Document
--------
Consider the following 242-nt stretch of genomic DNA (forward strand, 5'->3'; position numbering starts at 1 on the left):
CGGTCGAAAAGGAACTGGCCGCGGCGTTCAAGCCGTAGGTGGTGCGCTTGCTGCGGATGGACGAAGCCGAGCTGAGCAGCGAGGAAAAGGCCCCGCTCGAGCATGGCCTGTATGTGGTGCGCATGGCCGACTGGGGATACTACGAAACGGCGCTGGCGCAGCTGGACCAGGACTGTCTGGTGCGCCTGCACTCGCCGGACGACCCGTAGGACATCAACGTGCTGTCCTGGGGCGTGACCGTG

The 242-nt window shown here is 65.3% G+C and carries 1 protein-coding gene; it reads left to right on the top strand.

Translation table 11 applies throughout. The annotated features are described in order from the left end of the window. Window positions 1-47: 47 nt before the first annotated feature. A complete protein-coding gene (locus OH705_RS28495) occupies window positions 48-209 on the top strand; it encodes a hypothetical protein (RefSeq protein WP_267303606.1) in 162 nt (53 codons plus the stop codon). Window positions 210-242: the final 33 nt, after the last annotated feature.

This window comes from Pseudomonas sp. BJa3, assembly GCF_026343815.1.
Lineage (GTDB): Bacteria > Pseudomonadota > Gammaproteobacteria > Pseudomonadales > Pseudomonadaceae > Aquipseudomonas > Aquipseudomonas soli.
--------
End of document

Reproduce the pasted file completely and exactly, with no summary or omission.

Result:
Consider the following 242-nt stretch of genomic DNA (forward strand, 5'->3'; position numbering starts at 1 on the left):
CGGTCGAAAAGGAACTGGCCGCGGCGTTCAAGCCGTAGGTGGTGCGCTTGCTGCGGATGGACGAAGCCGAGCTGAGCAGCGAGGAAAAGGCCCCGCTCGAGCATGGCCTGTATGTGGTGCGCATGGCCGACTGGGGATACTACGAAACGGCGCTGGCGCAGCTGGACCAGGACTGTCTGGTGCGCCTGCACTCGCCGGACGACCCGTAGGACATCAACGTGCTGTCCTGGGGCGTGACCGTG

The 242-nt window shown here is 65.3% G+C and carries 1 protein-coding gene; it reads left to right on the top strand.

Translation table 11 applies throughout. The annotated features are described in order from the left end of the window. Window positions 1-47: 47 nt before the first annotated feature. A complete protein-coding gene (locus OH705_RS28495) occupies window positions 48-209 on the top strand; it encodes a hypothetical protein (RefSeq protein WP_267303606.1) in 162 nt (53 codons plus the stop codon). Window positions 210-242: the final 33 nt, after the last annotated feature.

This window comes from Pseudomonas sp. BJa3, assembly GCF_026343815.1.
Lineage (GTDB): Bacteria > Pseudomonadota > Gammaproteobacteria > Pseudomonadales > Pseudomonadaceae > Aquipseudomonas > Aquipseudomonas soli.